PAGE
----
Monday, July 24, 2017

Sifting through Kyrie and Melo Trade Ideas

When Brian Windhorst broke the story that Kyrie Irving wants to be traded, it was like the shot heard round the world with all sorts of reactions. Does he have that much of an ego that he wants to leave a team that's gone to three straight Finals and won a title just because he's tired of living in LeBron James' shadow? What leverage does he really have to force a trade since he can't opt for free agency until the summer of 2019? If he wants to be the franchise player again, couldn't he just wait it out until next season with all of the rumblings that James is going to move to LA? That last part might be an underrated factor in his thinking since he saw first hand how bad the roster can be when left in shambles after the King's departure: Irving was just 64-117 in games he played while the team was 78-152 overall his first three seasons. He doesn't want to be the last one left at the party, and after the underrated David Griffin wasn't re-signed (because Dan Gilbert never gives GMs second contracts), the dysfunction of the team led to this request that was even more shocking than his flat Earth take.


The Trade Machine is everyone's favorite toy, so I came up with my own quick 3-team deal like so many on Twitter did, not really expecting a perennial Finals contender to actually break up like this. However, more of these details coming out over the weekend kept adding fuel added to the fire, Zach Lowe indicated that Irving's relationship with the team is almost frayed beyond repair, and Joe Vardon's story on Derrick Rose choosing Cleveland had some damning evidence about the team's intentions. The two sides apparently came to a deal after "discussing how the team will return to the Finals without Kyrie Irving" and with Rose "looking at a potential starting spot in the same lineup with LeBron James, now that Irving has asked for a trade and James is eager to see him off." Yikes, I guess that means we should think of more trade ideas! Even if I think he's a bit overrated and unlikely to be a true best player on a title contender as something of a one-dimensional player, that singular outstanding talent of shot-making is likely enticing to a lot of teams out there.

Friday, July 7, 2017

2017 NBA Offseason Running Blog, Part 2

Now that the moratorium ended yesterday and the first week of signings and trades produced such a large page already, I decided it's time to start a new post. Again, I'll be including outside links to the reports, adding to it with new moves and my thoughts on them within the day (and usually the hour) of what occurred, and noting whenever any updates came out on previous sections. Free agent salaries are my estimates based on reports and standard 5% or 8% raises while current salaries are from BasketballInsiders.com with the colors indicating player optionteam option, or not fully guaranteed.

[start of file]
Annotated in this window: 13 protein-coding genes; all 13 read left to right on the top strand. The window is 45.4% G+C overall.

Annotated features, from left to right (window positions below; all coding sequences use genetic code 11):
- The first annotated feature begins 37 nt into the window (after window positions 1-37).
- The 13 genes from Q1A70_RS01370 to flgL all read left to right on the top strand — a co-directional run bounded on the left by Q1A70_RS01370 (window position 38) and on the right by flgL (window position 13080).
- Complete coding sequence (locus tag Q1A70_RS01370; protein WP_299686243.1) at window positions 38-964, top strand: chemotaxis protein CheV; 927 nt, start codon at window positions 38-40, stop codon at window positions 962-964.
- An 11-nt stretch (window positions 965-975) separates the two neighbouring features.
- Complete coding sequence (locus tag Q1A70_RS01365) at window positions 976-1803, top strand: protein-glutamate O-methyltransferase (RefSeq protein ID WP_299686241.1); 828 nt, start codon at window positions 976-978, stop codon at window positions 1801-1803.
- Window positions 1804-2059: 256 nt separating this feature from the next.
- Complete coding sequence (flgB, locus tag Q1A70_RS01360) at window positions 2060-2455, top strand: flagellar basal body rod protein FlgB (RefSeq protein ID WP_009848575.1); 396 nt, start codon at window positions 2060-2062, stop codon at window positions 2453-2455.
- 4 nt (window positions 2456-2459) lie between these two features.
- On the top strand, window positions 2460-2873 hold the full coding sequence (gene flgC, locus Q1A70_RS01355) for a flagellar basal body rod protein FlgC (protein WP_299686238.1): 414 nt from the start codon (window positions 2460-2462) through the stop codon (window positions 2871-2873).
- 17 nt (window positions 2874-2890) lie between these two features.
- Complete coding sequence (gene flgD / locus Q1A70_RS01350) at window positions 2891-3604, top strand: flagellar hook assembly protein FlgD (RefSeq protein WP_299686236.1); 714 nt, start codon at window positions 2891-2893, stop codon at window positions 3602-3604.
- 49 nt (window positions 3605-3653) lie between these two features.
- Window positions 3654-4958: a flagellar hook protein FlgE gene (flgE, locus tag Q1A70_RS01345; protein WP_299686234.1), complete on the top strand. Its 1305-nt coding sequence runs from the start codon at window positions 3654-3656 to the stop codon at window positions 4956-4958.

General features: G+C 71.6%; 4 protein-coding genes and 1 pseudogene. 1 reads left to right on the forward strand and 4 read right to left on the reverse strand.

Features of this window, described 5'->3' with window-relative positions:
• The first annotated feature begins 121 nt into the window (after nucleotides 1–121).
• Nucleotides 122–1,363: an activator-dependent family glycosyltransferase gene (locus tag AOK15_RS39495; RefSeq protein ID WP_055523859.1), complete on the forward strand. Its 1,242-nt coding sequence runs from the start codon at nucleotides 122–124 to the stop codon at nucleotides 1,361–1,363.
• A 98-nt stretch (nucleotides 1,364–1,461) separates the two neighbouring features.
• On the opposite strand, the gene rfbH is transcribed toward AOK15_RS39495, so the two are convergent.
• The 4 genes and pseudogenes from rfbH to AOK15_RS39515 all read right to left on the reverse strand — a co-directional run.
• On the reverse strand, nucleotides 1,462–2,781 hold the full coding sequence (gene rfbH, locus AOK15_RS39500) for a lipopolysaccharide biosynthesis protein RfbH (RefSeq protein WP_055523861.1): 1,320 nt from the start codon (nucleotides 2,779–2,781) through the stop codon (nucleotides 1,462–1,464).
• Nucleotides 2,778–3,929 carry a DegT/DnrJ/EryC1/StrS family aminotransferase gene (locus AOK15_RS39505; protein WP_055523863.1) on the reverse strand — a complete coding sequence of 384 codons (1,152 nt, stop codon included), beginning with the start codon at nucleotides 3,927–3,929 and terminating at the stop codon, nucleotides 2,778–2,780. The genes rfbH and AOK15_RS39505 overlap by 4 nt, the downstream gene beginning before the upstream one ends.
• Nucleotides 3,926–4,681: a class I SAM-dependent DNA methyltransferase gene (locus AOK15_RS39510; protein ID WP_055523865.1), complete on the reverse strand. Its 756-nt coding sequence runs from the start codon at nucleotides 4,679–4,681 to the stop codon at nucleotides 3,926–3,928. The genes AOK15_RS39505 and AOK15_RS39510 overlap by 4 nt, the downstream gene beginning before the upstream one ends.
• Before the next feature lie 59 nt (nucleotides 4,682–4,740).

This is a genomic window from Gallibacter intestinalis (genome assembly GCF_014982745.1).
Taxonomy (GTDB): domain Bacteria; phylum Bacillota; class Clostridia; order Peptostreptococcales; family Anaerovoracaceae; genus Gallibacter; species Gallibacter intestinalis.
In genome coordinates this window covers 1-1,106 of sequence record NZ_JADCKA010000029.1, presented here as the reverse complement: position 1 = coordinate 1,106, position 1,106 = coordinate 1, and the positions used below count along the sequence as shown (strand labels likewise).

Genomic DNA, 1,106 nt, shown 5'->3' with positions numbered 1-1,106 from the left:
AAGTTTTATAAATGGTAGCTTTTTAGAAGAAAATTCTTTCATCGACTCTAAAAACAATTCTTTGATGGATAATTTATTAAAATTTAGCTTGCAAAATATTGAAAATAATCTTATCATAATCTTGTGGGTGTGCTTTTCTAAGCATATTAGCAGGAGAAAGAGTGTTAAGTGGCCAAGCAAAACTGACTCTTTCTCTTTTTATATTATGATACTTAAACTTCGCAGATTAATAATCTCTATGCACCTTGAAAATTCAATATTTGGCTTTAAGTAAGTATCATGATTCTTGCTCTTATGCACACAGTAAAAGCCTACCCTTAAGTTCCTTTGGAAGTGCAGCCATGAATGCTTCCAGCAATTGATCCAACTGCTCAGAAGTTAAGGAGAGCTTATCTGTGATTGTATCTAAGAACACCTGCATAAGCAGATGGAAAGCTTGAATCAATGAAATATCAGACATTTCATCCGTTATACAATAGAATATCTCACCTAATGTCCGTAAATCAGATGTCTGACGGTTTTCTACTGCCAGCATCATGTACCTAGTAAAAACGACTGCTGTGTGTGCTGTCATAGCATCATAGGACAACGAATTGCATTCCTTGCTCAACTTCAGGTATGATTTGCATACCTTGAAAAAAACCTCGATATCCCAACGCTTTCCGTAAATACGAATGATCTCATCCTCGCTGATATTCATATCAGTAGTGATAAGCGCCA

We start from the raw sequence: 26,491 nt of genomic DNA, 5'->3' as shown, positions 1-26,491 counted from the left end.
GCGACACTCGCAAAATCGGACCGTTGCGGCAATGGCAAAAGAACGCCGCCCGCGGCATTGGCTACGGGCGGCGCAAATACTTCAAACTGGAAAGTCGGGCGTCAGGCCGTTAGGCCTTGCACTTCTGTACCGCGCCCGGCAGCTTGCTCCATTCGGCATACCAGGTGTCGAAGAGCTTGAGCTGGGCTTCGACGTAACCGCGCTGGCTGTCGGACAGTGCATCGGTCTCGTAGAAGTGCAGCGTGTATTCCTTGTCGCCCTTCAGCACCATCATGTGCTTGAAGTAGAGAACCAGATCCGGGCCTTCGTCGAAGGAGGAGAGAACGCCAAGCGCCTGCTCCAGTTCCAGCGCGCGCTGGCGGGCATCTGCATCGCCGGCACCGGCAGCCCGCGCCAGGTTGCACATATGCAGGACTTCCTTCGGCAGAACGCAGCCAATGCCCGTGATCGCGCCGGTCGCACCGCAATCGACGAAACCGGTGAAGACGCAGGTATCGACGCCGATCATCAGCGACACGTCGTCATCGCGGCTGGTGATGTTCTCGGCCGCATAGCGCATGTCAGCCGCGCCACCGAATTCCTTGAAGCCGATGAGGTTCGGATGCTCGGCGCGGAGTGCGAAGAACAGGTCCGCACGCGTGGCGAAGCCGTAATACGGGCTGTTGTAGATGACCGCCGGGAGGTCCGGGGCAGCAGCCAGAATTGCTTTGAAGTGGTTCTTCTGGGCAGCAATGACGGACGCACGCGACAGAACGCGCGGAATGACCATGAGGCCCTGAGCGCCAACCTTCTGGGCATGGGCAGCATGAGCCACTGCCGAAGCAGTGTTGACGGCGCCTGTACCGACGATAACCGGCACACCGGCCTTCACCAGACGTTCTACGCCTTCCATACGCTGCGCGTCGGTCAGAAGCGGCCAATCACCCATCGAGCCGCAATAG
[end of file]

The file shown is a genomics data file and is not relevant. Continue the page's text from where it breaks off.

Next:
Celtics and Pistons swap Bradley and Morris (Shams)

Boston gets:
Marcus Morris$5,000,000$5,375,000

Detroit gets:
Avery Bradley$8,808,989
2019 2nd round pick

At long last, there is the required move by Danny Ainge to have enough cap space to sign Gordon Hayward to a max contract after Jordan Mickey's non-guaranteed deal is waived. That would be the easiest corresponding move compared to keeping Guerschon Yabusele stashed or trading Demetrius Jackson's partial guarantee somewhere, especially since Mickey hasn't shown much in just 198 minutes through two years. It is disappointing that Ainge didn't have this contingency trade lined up ahead of Hayward's decision so that he wouldn't be operating out of a desperate position, and he's paying for it now with a 2nd (I would guess they're sending back the Detroit pick they own) attached as a sweetener in a salary dump. Although I'm not surprised that Bradley's the one sent out because he's about to become a lot more expensive next year, I did think that they'd get a better deal out of it. Morris does come with an extra year of control at a cheap price and brings some needed size to a roster lacking power forwards, but his poor defensive rebounding will only make Boston's struggles in that area worse. At least his solid outside shot and passing will fit in with Brad Stevens' offense, and he's only going to be 28 this season.